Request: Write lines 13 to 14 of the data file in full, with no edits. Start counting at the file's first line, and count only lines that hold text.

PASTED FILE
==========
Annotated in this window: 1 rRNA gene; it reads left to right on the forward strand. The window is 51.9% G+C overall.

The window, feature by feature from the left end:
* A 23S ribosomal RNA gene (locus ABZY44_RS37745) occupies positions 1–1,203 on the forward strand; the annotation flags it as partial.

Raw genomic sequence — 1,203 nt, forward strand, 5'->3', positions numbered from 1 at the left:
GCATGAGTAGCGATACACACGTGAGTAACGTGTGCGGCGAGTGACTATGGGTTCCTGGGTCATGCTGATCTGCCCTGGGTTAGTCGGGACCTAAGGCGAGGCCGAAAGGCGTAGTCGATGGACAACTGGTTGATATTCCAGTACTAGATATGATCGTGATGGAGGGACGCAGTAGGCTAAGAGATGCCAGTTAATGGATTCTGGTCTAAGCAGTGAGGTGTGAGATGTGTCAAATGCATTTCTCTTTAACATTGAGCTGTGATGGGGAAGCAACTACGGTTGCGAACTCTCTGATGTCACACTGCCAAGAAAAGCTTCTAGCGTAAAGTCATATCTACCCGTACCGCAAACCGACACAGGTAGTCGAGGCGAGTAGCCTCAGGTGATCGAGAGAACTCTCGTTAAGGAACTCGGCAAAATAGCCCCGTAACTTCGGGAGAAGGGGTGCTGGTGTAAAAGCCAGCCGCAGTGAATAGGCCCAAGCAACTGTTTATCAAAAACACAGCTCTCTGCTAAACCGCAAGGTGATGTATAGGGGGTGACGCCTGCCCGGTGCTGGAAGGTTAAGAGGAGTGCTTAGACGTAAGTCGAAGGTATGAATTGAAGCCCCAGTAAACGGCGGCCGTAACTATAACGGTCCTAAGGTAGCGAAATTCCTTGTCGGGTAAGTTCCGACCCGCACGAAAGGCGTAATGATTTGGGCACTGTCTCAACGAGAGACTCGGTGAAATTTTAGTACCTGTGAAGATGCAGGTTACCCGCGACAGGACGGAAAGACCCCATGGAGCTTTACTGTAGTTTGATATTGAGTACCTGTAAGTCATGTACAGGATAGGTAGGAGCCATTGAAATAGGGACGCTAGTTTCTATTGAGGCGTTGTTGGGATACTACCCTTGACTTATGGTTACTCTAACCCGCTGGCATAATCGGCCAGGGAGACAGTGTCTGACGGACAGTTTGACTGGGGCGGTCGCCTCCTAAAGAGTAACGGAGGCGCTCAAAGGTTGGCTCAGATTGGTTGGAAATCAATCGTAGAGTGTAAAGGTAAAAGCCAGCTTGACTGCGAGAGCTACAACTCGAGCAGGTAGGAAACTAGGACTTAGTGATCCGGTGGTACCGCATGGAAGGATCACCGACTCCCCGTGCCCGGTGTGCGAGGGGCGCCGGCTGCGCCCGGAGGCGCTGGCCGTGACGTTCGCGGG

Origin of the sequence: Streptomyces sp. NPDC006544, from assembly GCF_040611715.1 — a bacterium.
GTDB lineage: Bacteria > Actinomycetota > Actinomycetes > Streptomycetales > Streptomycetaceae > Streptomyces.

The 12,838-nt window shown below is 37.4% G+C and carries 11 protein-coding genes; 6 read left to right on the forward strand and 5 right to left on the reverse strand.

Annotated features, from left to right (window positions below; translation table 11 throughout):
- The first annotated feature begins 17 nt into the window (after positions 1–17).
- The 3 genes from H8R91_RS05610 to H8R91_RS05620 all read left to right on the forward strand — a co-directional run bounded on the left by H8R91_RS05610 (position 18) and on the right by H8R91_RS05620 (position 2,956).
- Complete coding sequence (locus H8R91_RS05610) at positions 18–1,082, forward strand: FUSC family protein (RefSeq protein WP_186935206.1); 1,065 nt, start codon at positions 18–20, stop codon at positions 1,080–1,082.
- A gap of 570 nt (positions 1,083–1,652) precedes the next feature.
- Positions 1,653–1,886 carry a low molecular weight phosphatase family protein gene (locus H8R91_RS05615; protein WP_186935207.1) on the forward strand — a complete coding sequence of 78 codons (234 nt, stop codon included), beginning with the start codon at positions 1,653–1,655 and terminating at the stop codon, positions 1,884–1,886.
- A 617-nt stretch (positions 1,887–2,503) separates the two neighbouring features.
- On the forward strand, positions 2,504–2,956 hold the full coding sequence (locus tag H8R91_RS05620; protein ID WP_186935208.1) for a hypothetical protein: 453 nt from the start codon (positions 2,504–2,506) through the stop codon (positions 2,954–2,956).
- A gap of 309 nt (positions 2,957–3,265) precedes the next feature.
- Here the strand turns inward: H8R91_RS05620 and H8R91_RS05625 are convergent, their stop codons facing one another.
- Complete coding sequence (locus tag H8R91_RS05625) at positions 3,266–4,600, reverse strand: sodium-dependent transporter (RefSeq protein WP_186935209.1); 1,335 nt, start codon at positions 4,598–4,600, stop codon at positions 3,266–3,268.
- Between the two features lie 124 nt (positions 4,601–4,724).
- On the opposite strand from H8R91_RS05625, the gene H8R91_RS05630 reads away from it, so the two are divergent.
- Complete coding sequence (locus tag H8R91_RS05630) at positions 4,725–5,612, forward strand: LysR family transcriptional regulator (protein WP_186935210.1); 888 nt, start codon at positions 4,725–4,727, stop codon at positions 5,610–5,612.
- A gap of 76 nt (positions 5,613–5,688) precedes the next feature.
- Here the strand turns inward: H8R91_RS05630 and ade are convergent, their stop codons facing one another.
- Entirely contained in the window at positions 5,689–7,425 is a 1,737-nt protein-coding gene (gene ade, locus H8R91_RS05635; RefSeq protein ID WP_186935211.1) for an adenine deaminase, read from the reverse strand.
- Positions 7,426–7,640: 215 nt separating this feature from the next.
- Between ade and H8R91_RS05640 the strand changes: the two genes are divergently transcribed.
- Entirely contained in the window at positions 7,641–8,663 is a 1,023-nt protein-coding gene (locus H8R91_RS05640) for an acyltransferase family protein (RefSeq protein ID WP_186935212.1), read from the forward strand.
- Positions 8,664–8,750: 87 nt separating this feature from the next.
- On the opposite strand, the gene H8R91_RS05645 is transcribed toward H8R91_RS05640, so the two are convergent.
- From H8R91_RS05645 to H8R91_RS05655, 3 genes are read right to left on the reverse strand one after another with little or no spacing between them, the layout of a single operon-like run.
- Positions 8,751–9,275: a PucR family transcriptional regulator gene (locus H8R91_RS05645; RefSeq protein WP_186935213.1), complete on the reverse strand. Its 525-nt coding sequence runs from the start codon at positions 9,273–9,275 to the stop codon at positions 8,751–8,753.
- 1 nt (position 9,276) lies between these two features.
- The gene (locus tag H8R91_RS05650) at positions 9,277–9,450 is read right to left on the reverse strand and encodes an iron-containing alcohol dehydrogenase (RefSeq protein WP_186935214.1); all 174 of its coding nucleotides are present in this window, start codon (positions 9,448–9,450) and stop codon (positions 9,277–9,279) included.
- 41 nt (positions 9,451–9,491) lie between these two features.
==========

- A gap of 570 nt (positions 1,083–1,652) precedes the next feature.
- Positions 1,653–1,886 carry a low molecular weight phosphatase family protein gene (locus H8R91_RS05615; protein WP_186935207.1) on the forward strand — a complete coding sequence of 78 codons (234 nt, stop codon included), beginning with the start codon at positions 1,653–1,655 and terminating at the stop codon, positions 1,884–1,886.